With gawky music stands, the winter forest
Looks like an empty orchestra, its lines
Ruled on these scattered manuscripts of snow.

- Derek Walcott, Selected poems

ps: I can't smudge the beauty of these words by adding anything from my end.

Thursday, April 05, 2007

Keeping a promise

As a comment on my post on Majaaz's nazam, 'Awaargi', a good reader had requested me to to translate the song 'Dikhaayi Diye Yun' from the movie 'Bazaar'. It's actually a Ghazal written by Mir Taqi Mir(1723 - 1810), one of the greatest Urdu poets. Mir was one of the pioneers who gave shape to the Urdu language itself. 

I must accept that when began carrying out the request, with my little knowledge of Urdu, I faced a little difficulty and that perhaps explains the delay in coming out with this post (yeah yeah it took me 4 months to come out with this). I have made an attempt and now its for you readers to judge the result. The basic mood of the Ghazal is that of a spurned (and perhaps bitter) lover.

Diye Yoon Ke Bekhudh Kiya

Humein Aapse Bhi Judaa Kar Chale
My senses loses all on seeing you

To the extent that I end up losing you

Sajda Karte Hi Sarse Gayi

Haq-E-Bandigi Hum Ada Kar Chale
Prostrate I lay in front you

The only way I know to worship you

Parastish Kiya Tak Ke Aye But Tujhe
Nazar Mein Sabhon ki Khuda Kar Gaye
Worshipped you so hard O’ Stone
That people now take you for God

Bahut Arzoo Thi Gali Ki Tere
So Ya Se Lahoo Mein Naha Kar Chale
Paid the price of wanting to be in your life
By leaving it soaked in blood of emotions 

Khayyam's beautiful melody adds extreme sadness and beauty to these words. I hope that with the meanings becoming a little clearer now, you will be understand what I mean.Ghalib, another great who came a little after the times of Mir, had to say this for him.

kay tumhi ustaad nahi ho Ghalib

Kehtay hain aglay zamanay may koi Meer bhi thaa
You are not the only master of Urdu Ghalib
They say there used to be a Meer in the past

Enjoy the long weekend. I am sure am going to because it promises to be like an 'inner circle woodstock' (last paragraph).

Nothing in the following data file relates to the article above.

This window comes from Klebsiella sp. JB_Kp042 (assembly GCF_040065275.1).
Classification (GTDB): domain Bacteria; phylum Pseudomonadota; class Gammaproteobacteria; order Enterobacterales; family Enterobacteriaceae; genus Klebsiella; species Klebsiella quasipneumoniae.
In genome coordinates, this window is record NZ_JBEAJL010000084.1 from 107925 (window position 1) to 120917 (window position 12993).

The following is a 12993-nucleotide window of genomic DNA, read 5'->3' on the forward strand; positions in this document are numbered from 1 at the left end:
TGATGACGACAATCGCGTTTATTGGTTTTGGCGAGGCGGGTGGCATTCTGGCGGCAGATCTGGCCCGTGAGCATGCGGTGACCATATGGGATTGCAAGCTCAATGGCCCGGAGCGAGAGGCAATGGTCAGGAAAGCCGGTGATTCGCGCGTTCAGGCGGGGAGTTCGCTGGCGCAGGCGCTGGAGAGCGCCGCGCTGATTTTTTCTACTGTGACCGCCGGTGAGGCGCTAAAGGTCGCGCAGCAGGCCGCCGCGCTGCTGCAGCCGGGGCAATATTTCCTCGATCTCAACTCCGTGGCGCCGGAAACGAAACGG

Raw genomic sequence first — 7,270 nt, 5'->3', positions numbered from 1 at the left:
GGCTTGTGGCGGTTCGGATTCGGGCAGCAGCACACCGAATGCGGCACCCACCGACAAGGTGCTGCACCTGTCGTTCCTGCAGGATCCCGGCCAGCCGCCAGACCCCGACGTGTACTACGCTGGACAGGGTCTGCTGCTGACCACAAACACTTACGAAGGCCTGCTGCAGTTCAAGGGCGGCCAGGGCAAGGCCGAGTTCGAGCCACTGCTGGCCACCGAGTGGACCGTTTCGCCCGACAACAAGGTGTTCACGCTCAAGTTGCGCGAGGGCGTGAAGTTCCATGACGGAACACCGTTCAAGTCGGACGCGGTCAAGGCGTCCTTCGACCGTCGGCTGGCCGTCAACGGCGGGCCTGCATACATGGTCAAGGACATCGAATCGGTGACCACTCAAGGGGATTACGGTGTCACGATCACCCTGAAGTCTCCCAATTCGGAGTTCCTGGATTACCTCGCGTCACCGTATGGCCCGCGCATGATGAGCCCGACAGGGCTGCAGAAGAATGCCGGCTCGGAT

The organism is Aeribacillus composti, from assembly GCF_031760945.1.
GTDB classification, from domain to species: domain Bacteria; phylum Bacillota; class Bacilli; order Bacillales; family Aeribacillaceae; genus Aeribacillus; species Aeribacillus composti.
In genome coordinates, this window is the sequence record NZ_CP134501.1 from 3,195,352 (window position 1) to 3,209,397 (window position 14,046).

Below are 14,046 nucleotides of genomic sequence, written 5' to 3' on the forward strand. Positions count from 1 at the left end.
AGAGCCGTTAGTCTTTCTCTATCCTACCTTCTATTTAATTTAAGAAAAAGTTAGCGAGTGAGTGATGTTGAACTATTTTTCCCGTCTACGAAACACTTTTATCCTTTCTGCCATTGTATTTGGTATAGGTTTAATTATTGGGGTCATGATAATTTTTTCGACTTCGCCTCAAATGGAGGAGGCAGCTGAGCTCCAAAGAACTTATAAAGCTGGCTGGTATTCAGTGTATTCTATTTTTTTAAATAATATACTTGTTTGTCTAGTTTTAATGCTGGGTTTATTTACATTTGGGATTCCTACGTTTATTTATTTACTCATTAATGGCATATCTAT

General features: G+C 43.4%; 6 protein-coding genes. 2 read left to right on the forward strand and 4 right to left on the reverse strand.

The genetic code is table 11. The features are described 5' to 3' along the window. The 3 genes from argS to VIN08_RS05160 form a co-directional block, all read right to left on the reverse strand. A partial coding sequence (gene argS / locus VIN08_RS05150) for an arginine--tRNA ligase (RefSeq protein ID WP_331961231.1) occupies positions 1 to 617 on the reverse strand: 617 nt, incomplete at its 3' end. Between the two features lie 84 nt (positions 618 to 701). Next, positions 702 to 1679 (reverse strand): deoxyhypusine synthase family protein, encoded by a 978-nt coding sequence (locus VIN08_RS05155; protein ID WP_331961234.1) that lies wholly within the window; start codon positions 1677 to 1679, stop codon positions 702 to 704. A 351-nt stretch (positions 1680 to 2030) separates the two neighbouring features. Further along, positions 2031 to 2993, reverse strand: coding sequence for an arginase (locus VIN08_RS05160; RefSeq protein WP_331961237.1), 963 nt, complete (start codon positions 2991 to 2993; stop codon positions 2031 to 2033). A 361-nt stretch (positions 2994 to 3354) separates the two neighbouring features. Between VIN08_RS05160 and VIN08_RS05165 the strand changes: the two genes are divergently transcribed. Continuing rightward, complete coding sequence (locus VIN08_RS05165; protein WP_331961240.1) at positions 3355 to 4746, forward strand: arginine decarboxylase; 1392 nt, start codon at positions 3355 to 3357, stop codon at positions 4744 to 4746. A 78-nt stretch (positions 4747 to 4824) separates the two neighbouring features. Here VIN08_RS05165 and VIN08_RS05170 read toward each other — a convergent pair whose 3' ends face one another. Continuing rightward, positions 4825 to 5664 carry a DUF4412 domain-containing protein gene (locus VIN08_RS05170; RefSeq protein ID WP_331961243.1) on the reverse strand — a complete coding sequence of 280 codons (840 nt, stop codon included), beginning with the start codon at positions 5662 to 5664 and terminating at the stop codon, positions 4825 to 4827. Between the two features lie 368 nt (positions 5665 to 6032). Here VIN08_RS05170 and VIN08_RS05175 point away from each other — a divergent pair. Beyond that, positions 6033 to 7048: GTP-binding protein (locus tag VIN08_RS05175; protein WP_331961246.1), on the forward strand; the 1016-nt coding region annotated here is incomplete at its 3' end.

Monday, April 02, 2007

Namak Isk ka

Consider this,

"Sara, Sara,
Sweet virgin angel, sweet love of my life,
Sara, Sara,
Radiant jewel, mystical wife." - Bob Dylan, Desire

And consider this,

"Gud Se Meetha Ishq Ishq
Imli Se Khatta Ishq Ishq."
(Love is Sweeter than Jaggery,
Tangier than Tamarind) - Anand Bakshi, Taal

The emotion called 'Love' in the language of poetry has always been associated with things sweet and tangy...things like Honey, Jaggery, Sugar, Tamarind etc. In fact, most of the words that I have mentioned are also used as pet-names by which people call their loved ones. The popular north Indian pet-name 'Guddu' comes from the word 'Gud' which means jaggery. In the western culture, Honey and Sugar are the names by which spouses address each other.

Now, read this,

"Jabaan Pe Laaga, Laaga Re
Namak Isk Ka
(My tongue got the salty taste of Love) - Gulzar, Omkara

It takes a Gulzar to turn to Love into something salty and hot as the situation in the movie demanded it. The song along with 'Beedi' (from the same Omkara) are two of the most cleverly and stylishly written sleazy songs ever from Hindi movies. Check out another line from the song:

Raat Bhar Chaana Chaana Re
Namak Isk ka
(Sieved it throughout the night,
This Salt of Love)

Last time he did something like this was when he turned a 'Mujra/Item' number into a classily written ode to a woman's beauty. Remember 'Kajraare'?